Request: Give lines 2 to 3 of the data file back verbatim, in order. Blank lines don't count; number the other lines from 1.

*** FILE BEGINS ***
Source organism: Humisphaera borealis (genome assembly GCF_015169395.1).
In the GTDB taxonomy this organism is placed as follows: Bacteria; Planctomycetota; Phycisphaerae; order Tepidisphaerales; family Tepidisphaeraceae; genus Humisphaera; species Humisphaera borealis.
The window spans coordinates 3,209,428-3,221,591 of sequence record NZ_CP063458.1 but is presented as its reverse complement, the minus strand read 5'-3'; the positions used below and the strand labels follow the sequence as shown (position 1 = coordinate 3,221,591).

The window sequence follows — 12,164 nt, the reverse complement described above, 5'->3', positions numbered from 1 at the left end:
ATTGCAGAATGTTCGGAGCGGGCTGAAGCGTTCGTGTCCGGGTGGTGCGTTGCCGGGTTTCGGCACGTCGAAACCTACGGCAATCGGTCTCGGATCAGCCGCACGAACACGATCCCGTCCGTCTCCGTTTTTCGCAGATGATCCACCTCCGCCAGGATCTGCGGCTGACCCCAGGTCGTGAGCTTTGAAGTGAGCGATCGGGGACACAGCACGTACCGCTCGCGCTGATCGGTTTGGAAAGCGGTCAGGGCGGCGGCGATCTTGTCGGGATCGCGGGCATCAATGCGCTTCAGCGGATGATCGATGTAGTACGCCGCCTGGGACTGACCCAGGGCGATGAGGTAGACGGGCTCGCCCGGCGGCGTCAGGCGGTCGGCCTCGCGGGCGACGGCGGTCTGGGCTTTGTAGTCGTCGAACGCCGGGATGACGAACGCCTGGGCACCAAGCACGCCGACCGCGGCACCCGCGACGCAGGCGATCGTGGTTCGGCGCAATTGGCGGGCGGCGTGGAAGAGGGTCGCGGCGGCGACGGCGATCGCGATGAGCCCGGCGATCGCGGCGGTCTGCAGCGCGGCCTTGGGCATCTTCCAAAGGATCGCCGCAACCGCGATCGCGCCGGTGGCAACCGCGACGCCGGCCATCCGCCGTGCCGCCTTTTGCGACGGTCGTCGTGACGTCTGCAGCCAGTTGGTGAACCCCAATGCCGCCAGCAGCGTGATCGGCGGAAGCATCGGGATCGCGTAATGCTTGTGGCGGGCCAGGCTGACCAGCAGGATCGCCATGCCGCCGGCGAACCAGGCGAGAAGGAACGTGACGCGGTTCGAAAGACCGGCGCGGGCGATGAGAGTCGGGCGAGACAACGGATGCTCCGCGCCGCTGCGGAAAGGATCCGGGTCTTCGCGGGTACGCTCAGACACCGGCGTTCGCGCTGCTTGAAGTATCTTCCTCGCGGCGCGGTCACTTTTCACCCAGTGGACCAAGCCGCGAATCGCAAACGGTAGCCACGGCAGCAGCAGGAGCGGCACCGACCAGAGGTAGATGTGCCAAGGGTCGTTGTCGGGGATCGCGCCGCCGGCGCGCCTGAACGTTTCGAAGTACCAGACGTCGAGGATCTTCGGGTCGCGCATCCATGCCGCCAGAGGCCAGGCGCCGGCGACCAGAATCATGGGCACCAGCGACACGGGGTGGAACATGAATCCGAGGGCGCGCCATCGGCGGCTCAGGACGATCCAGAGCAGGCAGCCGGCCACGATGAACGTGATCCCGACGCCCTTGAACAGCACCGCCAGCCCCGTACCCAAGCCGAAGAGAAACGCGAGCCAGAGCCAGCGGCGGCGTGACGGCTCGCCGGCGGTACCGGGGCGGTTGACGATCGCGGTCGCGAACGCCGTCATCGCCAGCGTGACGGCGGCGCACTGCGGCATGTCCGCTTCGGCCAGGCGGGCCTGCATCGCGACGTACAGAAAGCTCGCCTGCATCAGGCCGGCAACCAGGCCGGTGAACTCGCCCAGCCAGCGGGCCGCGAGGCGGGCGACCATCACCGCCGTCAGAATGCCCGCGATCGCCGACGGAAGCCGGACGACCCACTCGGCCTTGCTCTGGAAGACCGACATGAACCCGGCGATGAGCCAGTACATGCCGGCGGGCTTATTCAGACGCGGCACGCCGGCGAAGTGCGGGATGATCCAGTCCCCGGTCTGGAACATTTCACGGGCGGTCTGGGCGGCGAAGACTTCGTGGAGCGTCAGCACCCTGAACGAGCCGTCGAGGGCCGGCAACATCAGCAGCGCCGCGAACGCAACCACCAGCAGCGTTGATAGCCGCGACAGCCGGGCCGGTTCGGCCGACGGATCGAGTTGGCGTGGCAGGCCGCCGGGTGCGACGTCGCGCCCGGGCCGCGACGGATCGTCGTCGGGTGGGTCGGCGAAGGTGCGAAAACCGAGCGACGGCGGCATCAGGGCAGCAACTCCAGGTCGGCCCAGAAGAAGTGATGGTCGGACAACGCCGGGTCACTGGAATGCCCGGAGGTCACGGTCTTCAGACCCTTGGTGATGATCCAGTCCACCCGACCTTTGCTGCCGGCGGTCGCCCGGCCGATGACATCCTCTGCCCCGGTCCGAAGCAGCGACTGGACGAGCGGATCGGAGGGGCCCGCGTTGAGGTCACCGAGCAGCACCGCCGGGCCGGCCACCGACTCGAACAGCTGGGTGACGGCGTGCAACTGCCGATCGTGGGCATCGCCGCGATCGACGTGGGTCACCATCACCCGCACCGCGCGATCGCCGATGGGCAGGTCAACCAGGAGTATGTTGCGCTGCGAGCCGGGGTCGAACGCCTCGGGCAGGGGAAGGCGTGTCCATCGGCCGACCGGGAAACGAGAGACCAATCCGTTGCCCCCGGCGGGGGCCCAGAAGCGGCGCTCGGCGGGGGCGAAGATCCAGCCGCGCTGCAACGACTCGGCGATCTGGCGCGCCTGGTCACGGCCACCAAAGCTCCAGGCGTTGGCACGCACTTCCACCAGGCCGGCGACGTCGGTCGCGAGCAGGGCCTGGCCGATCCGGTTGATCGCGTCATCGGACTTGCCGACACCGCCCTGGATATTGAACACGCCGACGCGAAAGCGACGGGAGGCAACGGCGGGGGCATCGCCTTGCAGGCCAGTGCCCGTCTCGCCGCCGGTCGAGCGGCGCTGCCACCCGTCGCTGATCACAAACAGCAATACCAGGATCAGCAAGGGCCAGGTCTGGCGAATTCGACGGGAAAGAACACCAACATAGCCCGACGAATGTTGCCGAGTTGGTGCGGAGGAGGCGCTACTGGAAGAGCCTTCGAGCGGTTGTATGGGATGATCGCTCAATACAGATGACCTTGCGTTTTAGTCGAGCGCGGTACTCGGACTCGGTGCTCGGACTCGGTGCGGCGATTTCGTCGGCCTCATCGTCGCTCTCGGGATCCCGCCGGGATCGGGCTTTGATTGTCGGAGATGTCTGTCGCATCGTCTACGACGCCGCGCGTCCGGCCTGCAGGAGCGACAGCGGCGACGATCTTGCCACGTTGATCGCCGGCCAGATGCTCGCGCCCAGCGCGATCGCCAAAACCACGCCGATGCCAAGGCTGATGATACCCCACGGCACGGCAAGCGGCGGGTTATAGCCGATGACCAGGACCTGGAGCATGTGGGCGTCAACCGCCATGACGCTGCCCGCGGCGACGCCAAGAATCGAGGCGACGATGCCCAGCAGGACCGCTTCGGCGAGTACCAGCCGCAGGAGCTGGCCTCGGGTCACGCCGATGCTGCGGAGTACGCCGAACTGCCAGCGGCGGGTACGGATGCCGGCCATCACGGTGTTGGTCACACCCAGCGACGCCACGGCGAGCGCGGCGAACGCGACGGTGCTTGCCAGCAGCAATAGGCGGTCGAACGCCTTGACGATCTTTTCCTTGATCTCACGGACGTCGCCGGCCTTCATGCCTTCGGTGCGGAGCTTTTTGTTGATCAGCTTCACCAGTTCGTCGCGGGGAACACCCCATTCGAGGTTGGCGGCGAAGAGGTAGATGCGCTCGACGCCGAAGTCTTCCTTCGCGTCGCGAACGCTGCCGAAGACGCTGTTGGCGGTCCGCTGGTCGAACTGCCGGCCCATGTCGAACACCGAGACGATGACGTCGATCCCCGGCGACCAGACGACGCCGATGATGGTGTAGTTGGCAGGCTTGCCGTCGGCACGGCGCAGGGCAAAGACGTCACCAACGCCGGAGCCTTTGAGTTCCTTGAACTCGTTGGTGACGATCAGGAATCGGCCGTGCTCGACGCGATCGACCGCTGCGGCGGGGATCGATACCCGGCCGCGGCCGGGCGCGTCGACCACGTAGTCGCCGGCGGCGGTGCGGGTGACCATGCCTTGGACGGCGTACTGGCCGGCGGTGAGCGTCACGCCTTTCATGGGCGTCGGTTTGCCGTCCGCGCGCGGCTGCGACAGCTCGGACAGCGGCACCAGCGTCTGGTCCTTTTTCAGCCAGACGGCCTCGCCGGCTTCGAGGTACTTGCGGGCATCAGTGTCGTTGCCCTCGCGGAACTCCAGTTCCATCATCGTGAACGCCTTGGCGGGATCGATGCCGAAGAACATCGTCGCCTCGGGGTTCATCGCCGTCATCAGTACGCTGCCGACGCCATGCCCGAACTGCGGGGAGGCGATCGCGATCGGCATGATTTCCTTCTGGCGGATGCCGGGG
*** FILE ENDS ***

In the GTDB taxonomy this organism is placed as follows: Bacteria; Planctomycetota; Phycisphaerae; order Tepidisphaerales; family Tepidisphaeraceae; genus Humisphaera; species Humisphaera borealis.
The window spans coordinates 3,209,428-3,221,591 of sequence record NZ_CP063458.1 but is presented as its reverse complement, the minus strand read 5'-3'; the positions used below and the strand labels follow the sequence as shown (position 1 = coordinate 3,221,591).